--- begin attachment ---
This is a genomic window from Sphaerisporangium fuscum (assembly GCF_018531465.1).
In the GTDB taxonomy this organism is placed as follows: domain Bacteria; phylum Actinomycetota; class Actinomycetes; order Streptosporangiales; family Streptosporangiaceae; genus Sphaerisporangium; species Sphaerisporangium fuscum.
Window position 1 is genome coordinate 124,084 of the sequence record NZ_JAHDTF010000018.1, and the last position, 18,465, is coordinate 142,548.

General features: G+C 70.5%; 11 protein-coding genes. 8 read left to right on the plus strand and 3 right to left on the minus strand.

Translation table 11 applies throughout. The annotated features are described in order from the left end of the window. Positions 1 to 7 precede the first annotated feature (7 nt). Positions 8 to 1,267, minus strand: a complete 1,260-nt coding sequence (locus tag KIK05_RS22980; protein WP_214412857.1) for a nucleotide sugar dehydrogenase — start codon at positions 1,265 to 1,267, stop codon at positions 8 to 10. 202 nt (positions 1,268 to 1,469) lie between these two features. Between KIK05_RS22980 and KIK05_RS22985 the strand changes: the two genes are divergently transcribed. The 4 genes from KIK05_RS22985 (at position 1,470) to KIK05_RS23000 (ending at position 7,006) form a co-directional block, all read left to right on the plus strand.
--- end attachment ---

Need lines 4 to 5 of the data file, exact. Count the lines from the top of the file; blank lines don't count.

General features: G+C 70.5%; 11 protein-coding genes. 8 read left to right on the plus strand and 3 right to left on the minus strand.

Translation table 11 applies throughout. The annotated features are described in order from the left end of the window. Positions 1 to 7 precede the first annotated feature (7 nt). Positions 8 to 1,267, minus strand: a complete 1,260-nt coding sequence (locus tag KIK05_RS22980; protein WP_214412857.1) for a nucleotide sugar dehydrogenase — start codon at positions 1,265 to 1,267, stop codon at positions 8 to 10. 202 nt (positions 1,268 to 1,469) lie between these two features. Between KIK05_RS22980 and KIK05_RS22985 the strand changes: the two genes are divergently transcribed. The 4 genes from KIK05_RS22985 (at position 1,470) to KIK05_RS23000 (ending at position 7,006) form a co-directional block, all read left to right on the plus strand.